Gather ye rosebuds while ye may,
Old Time is still a-flying:
And this same flower that smiles to-day
To-morrow will be dying.
The glorious lamp of heaven, the sun,
The higher he ‘s a-getting,
The sooner will his race be run,
And nearer he ‘s to setting.
That age is best which is the first,
When youth and blood are warmer;
But being spent, the worse, and worst
Times still succeed the former.
Then be not coy, but use your time,
And while ye may, go marry:
For having lost but once your prime,
You may for ever tarry.
To the Virgins, to make much of Time by Robert Herrick. 1591–1674
Primarily because this composition was one of the few in the story of Judith that featured flowers, I took the opportunity to be a little cheesy. Indeed, Anisfeld was well-known for his use of color and it shows even in this scene of murderous intent.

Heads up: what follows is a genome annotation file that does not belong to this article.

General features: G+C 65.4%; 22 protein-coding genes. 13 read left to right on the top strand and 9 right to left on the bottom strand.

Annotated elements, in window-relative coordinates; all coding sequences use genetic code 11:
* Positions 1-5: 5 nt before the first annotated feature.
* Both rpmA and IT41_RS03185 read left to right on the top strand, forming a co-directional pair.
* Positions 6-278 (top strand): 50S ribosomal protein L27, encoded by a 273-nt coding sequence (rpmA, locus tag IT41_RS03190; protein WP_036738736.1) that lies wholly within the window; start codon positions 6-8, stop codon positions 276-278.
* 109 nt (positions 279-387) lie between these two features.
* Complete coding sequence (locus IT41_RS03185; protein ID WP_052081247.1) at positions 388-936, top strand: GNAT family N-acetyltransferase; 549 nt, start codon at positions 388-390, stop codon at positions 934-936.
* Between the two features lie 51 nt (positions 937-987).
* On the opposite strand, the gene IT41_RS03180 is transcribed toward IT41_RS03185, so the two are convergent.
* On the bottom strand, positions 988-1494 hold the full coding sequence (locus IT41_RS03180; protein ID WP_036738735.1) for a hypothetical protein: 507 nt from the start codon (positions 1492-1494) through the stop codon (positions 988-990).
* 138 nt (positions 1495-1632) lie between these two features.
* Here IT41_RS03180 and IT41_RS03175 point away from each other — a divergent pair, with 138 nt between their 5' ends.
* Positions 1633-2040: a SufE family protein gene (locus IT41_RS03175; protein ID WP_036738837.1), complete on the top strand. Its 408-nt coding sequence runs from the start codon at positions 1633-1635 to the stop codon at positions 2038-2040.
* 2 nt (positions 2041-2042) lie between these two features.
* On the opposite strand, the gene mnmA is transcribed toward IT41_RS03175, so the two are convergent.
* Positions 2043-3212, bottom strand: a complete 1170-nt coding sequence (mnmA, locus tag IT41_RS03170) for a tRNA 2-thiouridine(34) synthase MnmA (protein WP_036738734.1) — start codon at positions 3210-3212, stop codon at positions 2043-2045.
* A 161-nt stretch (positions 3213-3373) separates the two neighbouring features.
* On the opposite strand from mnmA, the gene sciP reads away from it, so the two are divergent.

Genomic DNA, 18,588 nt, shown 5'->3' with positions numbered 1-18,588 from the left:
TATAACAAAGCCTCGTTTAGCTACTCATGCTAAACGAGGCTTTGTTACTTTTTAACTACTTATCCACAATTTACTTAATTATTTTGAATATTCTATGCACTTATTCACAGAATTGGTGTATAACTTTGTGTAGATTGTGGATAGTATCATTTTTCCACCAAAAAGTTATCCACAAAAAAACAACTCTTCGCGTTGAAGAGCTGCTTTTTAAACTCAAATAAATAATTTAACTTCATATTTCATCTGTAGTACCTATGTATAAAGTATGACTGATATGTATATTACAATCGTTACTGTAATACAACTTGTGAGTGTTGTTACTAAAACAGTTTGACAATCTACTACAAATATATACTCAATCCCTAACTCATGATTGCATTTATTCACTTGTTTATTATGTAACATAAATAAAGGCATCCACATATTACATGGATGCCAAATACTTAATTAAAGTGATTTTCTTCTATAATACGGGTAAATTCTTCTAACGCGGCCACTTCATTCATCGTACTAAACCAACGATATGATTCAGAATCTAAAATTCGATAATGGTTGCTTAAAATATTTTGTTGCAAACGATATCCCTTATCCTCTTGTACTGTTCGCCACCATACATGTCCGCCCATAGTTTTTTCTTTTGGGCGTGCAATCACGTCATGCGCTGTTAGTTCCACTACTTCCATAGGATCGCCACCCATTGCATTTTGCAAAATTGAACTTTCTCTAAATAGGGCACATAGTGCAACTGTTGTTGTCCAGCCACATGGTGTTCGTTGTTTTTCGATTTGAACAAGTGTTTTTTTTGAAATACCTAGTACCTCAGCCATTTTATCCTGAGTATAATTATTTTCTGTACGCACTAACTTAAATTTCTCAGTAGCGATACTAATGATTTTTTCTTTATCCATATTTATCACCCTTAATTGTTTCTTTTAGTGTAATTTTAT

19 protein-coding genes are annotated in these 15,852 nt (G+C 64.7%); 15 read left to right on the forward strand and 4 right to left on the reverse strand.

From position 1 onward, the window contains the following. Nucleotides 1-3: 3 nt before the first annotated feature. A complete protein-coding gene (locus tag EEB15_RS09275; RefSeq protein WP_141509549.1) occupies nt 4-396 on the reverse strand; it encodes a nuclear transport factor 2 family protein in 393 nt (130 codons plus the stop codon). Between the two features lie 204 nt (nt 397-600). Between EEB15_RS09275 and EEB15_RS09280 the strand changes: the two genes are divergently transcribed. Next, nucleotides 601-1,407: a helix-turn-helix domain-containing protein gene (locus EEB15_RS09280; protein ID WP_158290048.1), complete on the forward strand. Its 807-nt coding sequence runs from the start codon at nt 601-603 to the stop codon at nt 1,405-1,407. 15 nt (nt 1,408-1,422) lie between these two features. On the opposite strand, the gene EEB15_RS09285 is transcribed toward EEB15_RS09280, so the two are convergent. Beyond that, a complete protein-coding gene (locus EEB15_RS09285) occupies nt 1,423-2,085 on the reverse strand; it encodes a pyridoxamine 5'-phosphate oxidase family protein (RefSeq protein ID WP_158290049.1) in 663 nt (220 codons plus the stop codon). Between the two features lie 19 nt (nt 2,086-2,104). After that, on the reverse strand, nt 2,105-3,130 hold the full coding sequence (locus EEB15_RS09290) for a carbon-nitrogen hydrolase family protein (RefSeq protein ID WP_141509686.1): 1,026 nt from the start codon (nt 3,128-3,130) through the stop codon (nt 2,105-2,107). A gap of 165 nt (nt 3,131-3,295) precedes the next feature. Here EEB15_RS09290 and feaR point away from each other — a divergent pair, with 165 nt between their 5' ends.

Contemporaries were writing about his pictures as tales of wonderous deep tones, as color fantasies. Some observed an orgiastic feeling for color, and his ability to transform nature, almost to break it up as if on a forge of colors. A. N. Benois noted Anisfeld’s defining characteristic: “Anisfeld is in fact a spontaneous man, but his spontaneity is based not on history, or poetry or nature, but on sheer color.” (1)
But what is difficult to discern: is the decapitation about to happen … or is it a fait accompli? Because I count at least three disembodied heads floating in this scene. Is Judith thinking about the act she is planning to commit (and is plagued by visions of what it might be)? Or has she completed the task (and is haunted by the severed heads)?
It is unclear, but not to worry as long as there are flowers on the table and snacks on a tray. And assuming the heads are not bothersome, Judith can relax here and enjoy the lovely colors for a few more hours.
(1) Olga Sugrobova-Roth, Anisfeld in the Critics’ Eyes, Catalogue raisonné: Boris Anisfeld (viewed February 14, 2012)